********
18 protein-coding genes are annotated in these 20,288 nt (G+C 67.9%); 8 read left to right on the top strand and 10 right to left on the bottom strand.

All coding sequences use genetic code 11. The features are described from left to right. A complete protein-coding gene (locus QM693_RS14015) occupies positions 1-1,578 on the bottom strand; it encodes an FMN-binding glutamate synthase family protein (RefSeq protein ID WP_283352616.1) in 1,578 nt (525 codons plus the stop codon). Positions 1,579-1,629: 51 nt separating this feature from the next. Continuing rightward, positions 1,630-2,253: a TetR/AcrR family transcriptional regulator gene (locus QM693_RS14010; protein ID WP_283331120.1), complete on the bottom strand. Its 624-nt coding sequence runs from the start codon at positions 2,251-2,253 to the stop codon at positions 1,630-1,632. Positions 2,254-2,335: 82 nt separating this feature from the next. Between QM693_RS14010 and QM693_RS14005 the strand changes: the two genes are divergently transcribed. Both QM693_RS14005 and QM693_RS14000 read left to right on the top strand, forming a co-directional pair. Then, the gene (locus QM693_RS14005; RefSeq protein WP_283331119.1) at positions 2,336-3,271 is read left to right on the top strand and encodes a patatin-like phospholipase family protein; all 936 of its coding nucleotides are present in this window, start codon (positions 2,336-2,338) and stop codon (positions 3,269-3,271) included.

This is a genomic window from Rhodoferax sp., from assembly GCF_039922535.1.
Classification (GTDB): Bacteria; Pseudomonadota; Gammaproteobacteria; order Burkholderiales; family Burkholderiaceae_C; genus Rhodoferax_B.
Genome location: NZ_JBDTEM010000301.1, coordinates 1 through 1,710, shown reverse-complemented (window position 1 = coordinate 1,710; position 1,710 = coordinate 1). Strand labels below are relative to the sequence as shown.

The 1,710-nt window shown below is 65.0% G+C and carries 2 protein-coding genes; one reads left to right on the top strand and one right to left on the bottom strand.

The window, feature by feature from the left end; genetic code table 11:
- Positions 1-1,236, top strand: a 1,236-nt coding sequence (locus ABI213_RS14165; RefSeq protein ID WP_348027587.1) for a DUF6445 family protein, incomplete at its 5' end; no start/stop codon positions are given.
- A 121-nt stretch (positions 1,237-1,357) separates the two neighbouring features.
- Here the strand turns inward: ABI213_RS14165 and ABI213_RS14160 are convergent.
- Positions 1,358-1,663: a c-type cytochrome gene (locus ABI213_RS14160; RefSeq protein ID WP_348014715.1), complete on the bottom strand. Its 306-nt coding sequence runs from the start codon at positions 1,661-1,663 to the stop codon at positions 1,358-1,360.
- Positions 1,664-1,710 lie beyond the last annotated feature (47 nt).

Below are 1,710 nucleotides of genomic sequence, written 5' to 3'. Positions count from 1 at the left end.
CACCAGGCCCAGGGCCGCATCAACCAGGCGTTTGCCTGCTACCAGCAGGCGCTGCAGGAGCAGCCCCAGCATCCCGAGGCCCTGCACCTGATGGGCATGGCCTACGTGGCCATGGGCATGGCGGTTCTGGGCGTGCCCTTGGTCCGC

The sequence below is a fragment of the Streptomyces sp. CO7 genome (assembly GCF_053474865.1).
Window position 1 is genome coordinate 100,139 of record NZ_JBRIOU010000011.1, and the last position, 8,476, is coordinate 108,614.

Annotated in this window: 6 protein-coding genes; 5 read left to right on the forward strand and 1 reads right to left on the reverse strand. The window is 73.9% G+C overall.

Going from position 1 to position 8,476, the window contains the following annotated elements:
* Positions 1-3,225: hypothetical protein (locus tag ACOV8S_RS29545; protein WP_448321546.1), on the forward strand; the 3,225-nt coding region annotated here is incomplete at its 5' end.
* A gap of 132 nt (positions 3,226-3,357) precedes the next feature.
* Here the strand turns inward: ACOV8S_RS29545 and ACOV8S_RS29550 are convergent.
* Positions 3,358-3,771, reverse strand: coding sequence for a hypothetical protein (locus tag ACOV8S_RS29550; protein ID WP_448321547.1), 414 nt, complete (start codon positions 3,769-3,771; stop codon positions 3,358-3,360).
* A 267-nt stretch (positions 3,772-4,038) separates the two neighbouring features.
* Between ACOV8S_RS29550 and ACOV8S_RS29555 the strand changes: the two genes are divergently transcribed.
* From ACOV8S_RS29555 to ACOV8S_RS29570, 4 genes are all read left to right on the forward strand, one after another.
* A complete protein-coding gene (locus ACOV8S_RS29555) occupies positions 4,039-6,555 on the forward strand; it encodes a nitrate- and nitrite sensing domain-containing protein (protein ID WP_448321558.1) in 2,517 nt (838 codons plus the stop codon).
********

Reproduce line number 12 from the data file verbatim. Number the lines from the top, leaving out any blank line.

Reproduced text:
- Positions 1,664-1,710 lie beyond the last annotated feature (47 nt).